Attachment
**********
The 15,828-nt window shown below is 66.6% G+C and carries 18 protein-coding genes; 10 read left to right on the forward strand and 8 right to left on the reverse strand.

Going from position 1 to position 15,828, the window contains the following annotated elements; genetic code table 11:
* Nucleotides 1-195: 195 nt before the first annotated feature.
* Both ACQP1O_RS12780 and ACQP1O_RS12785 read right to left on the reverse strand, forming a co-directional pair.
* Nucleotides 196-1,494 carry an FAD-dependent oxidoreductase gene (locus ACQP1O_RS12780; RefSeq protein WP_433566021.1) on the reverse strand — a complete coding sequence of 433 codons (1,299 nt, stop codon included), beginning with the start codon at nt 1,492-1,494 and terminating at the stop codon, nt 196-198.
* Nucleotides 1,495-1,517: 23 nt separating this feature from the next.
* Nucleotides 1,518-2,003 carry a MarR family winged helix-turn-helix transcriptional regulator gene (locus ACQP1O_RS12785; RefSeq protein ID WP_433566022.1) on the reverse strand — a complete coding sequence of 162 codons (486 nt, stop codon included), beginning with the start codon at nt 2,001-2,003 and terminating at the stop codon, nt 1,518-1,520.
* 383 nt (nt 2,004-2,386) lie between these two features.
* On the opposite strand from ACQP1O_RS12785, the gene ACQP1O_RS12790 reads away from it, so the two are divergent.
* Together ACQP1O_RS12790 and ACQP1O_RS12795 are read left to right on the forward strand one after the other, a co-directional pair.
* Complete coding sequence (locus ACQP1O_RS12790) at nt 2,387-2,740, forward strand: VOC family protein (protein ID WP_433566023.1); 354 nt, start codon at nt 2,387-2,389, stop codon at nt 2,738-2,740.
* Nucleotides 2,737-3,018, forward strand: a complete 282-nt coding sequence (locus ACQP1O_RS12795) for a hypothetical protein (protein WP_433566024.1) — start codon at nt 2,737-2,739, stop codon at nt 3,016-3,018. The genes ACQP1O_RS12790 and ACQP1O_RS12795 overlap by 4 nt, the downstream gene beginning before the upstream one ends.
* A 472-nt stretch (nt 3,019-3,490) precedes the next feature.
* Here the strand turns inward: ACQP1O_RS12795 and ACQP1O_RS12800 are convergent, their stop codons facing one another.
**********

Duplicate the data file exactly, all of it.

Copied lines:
The 15,828-nt window shown below is 66.6% G+C and carries 18 protein-coding genes; 10 read left to right on the forward strand and 8 right to left on the reverse strand.

Going from position 1 to position 15,828, the window contains the following annotated elements; genetic code table 11:
* Nucleotides 1-195: 195 nt before the first annotated feature.
* Both ACQP1O_RS12780 and ACQP1O_RS12785 read right to left on the reverse strand, forming a co-directional pair.
* Nucleotides 196-1,494 carry an FAD-dependent oxidoreductase gene (locus ACQP1O_RS12780; RefSeq protein WP_433566021.1) on the reverse strand — a complete coding sequence of 433 codons (1,299 nt, stop codon included), beginning with the start codon at nt 1,492-1,494 and terminating at the stop codon, nt 196-198.
* Nucleotides 1,495-1,517: 23 nt separating this feature from the next.
* Nucleotides 1,518-2,003 carry a MarR family winged helix-turn-helix transcriptional regulator gene (locus ACQP1O_RS12785; RefSeq protein ID WP_433566022.1) on the reverse strand — a complete coding sequence of 162 codons (486 nt, stop codon included), beginning with the start codon at nt 2,001-2,003 and terminating at the stop codon, nt 1,518-1,520.
* 383 nt (nt 2,004-2,386) lie between these two features.
* On the opposite strand from ACQP1O_RS12785, the gene ACQP1O_RS12790 reads away from it, so the two are divergent.
* Together ACQP1O_RS12790 and ACQP1O_RS12795 are read left to right on the forward strand one after the other, a co-directional pair.
* Complete coding sequence (locus ACQP1O_RS12790) at nt 2,387-2,740, forward strand: VOC family protein (protein ID WP_433566023.1); 354 nt, start codon at nt 2,387-2,389, stop codon at nt 2,738-2,740.
* Nucleotides 2,737-3,018, forward strand: a complete 282-nt coding sequence (locus ACQP1O_RS12795) for a hypothetical protein (protein WP_433566024.1) — start codon at nt 2,737-2,739, stop codon at nt 3,016-3,018. The genes ACQP1O_RS12790 and ACQP1O_RS12795 overlap by 4 nt, the downstream gene beginning before the upstream one ends.
* A 472-nt stretch (nt 3,019-3,490) precedes the next feature.
* Here the strand turns inward: ACQP1O_RS12795 and ACQP1O_RS12800 are convergent, their stop codons facing one another.